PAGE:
The Australian Open is a tennis tournament like no other. The first grand-slam of the calendar year, most of the players are back at it for yet another gruelling season. The park is located smack bang in the middle of the city, which is fantastically convenient for both spectators and players alike. It is walking distance from the city (about 5 – 10 minutes from Flinders Station) and there are pop-up stalls with food and activities all the way to the entrance. There are also trams and trains that run to the main entrance, where you can go to buy tickets on the day – but personally, I would recommend that you pre-purchase and avoid this entrance if possible because it gets so much more crowded.
Unsurprisingly there is a bag search as you enter the park – the main points to note are that GoPros are not allowed, nor are camera lenses over a certain size, and lastly, unsealed water bottles are prohibited. However, if you can freeze your water in advance (which is a great idea anyway considering how hot it can get during the day) then it shows that it isn’t alcohol and you will usually be allowed to take it in. There are heaps of places to fill up your bottle inside, so it’s always an option to just bring an empty bottle if you don’t want to have to buy on the inside. The last useful tip is that it is entirely acceptable to BYO food. Of course, there are a number of awesome food trucks and pop-up stalls around, but bringing some snacks is a great way to save money as everything is pretty expensive. When you are in need of food though there are so many different options. There are a bunch of areas that are divided up into different areas of the world, and the food that you can buy from that area corresponds. For example, in the French section there is a patisserie food truck, where you can buy baguettes, croissants and macarons and in the English section they serve strawberries and cream – so delicious!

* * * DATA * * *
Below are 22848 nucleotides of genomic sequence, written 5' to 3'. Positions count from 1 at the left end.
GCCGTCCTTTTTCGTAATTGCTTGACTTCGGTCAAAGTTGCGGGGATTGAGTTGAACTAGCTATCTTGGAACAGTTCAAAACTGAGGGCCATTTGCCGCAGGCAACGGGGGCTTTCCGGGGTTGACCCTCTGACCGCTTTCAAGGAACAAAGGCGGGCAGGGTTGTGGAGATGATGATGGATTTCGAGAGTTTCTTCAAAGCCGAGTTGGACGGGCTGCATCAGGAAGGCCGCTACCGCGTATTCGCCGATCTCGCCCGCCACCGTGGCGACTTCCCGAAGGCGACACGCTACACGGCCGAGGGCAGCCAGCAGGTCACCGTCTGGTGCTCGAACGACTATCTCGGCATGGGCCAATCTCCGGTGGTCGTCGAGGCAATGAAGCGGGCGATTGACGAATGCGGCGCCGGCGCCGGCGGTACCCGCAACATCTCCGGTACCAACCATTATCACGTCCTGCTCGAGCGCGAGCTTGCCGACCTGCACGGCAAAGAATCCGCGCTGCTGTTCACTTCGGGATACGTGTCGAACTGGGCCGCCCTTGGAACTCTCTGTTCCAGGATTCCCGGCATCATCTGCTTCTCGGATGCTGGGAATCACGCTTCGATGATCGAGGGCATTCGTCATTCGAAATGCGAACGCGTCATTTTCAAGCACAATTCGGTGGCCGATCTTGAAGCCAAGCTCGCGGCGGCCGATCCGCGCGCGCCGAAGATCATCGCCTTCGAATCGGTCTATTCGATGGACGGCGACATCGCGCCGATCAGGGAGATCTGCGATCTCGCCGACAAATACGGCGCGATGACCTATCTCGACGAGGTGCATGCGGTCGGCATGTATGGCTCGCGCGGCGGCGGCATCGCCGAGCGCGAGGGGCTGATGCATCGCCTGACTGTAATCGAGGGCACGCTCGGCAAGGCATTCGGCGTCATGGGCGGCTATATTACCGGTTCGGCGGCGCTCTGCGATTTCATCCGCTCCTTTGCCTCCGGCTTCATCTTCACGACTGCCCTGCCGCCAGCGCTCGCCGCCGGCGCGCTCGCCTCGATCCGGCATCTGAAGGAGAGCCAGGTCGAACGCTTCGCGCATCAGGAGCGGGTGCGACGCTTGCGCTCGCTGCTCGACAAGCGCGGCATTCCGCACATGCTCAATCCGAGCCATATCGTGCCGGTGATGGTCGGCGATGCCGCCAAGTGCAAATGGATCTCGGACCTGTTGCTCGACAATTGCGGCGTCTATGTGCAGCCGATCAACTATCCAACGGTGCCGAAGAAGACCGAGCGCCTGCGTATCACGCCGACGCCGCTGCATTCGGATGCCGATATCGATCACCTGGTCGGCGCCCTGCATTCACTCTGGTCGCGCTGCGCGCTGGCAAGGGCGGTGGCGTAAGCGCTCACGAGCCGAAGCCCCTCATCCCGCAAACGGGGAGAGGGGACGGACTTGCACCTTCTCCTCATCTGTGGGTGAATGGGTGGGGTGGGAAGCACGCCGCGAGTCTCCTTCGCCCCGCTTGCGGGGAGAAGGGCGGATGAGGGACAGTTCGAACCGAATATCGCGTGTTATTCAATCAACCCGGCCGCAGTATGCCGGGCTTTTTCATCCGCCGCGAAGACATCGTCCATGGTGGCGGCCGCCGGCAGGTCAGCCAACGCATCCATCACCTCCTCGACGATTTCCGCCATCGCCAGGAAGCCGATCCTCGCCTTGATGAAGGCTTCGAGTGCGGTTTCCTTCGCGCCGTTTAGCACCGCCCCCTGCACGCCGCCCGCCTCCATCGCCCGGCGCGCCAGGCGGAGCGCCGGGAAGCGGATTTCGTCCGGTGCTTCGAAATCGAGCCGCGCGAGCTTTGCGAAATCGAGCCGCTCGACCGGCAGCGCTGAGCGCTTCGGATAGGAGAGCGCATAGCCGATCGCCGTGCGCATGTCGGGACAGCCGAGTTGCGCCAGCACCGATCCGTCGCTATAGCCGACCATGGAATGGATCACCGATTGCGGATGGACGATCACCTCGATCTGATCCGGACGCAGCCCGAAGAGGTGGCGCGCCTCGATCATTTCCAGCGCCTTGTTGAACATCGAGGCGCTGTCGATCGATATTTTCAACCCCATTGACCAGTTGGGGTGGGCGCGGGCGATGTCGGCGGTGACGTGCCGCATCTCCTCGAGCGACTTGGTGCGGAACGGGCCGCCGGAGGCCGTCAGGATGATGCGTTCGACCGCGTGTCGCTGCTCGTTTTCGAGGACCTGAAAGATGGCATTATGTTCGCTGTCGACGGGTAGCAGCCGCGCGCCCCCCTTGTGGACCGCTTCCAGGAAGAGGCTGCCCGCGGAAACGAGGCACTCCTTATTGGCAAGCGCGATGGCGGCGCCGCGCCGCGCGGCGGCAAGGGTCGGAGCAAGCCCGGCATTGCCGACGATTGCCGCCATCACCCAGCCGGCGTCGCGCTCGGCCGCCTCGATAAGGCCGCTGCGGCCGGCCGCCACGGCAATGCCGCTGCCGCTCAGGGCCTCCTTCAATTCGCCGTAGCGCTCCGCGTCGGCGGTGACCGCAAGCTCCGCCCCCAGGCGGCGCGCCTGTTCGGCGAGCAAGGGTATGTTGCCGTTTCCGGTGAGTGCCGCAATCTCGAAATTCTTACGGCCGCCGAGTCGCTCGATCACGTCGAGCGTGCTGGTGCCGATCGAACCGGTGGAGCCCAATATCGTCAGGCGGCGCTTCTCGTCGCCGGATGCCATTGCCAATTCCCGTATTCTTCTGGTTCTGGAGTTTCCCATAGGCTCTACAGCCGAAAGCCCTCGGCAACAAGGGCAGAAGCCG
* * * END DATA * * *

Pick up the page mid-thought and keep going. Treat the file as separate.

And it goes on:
One of the first things you should do when you arrive is check out the practice courts, or even better the practice schedule for the day. An easy way to see some of the big names close up (and if you’re lucky you may even steal a signature or a selfie!), there are a few courts set aside for the players to practise on, on a rotating schedule. Depending on who is scheduled in for the day, it may be a pretty popular spot. There is a concrete bridge which actually looks down over the courts and is usually slightly less crowded – but your chances of getting a signature are obviously near impossible.
The two courts you pay for (on top of buying a ground pass) are the Rod Laver Arena and Margaret Court. These require separate tickets and are usually where the top-dogs play. Hisense Arena is a pretty impressive sight; and all that is required for entry is your ground pass. It also attracts relatively big names (for example I watched Tsonga play Evans here) so you should look at the schedule in advance to see what’s on – although you may have to queue/arrive early if it is expected to be a cracker of a game. If you don’t make it into the Hisense Arena, watching the tennis on the big screen outside the main courts is a pretty fabulous experience as well. The atmosphere is almost as good as being there… almost. Another pretty great place to view the tennis (with the added bonus of being free) is Federation Square. Day session or night session the atmosphere there can become pretty electric, pretty darn quickly.
Night sessions vs. day sessions is an interesting argument that my family has every year. I love the night sessions: the crowd is pumped, longer games creates adrenaline rushes, and there is nothing like finishing a day exploring Melbourne knowing that you can then sit the night away and enjoy some world class tennis, live. Not everyone agrees though; games can go late (like, really late), which can leave you feeling groggy the next day. Or, the opposite can happen and the games are over super quickly. When this happens, because it is night, the other courts are empty, meaning a pretty disappointingly early night can be had.
All in all, I can see why the players claim to love the Australian Open so much, and I’m not even playing. It is so much fun, I would highly recommending enjoying a day out there, even if you don’t consider yourself to be a tennis fan.